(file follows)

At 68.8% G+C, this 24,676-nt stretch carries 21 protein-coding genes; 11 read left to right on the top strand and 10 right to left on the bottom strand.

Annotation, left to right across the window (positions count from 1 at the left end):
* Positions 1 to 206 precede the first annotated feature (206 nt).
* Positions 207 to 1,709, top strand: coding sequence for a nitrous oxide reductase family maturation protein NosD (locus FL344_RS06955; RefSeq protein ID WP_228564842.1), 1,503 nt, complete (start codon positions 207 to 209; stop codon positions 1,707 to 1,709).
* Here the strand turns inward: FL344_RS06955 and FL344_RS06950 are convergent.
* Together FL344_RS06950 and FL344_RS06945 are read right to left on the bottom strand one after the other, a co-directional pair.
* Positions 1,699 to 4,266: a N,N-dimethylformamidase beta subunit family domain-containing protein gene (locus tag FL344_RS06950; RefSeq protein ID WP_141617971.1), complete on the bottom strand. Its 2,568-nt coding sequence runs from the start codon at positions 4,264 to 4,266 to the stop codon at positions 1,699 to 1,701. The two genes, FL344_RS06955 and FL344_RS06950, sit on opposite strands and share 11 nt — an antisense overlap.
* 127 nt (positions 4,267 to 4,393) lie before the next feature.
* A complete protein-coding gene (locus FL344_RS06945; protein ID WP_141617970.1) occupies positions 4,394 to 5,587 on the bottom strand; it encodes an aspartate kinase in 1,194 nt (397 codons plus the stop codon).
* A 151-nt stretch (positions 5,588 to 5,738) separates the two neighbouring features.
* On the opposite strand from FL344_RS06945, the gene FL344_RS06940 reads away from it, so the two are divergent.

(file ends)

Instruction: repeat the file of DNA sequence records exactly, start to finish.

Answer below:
At 68.8% G+C, this 24,676-nt stretch carries 21 protein-coding genes; 11 read left to right on the top strand and 10 right to left on the bottom strand.

Annotation, left to right across the window (positions count from 1 at the left end):
* Positions 1 to 206 precede the first annotated feature (206 nt).
* Positions 207 to 1,709, top strand: coding sequence for a nitrous oxide reductase family maturation protein NosD (locus FL344_RS06955; RefSeq protein ID WP_228564842.1), 1,503 nt, complete (start codon positions 207 to 209; stop codon positions 1,707 to 1,709).
* Here the strand turns inward: FL344_RS06955 and FL344_RS06950 are convergent.
* Together FL344_RS06950 and FL344_RS06945 are read right to left on the bottom strand one after the other, a co-directional pair.
* Positions 1,699 to 4,266: a N,N-dimethylformamidase beta subunit family domain-containing protein gene (locus tag FL344_RS06950; RefSeq protein ID WP_141617971.1), complete on the bottom strand. Its 2,568-nt coding sequence runs from the start codon at positions 4,264 to 4,266 to the stop codon at positions 1,699 to 1,701. The two genes, FL344_RS06955 and FL344_RS06950, sit on opposite strands and share 11 nt — an antisense overlap.
* 127 nt (positions 4,267 to 4,393) lie before the next feature.
* A complete protein-coding gene (locus FL344_RS06945; protein ID WP_141617970.1) occupies positions 4,394 to 5,587 on the bottom strand; it encodes an aspartate kinase in 1,194 nt (397 codons plus the stop codon).
* A 151-nt stretch (positions 5,588 to 5,738) separates the two neighbouring features.
* On the opposite strand from FL344_RS06945, the gene FL344_RS06940 reads away from it, so the two are divergent.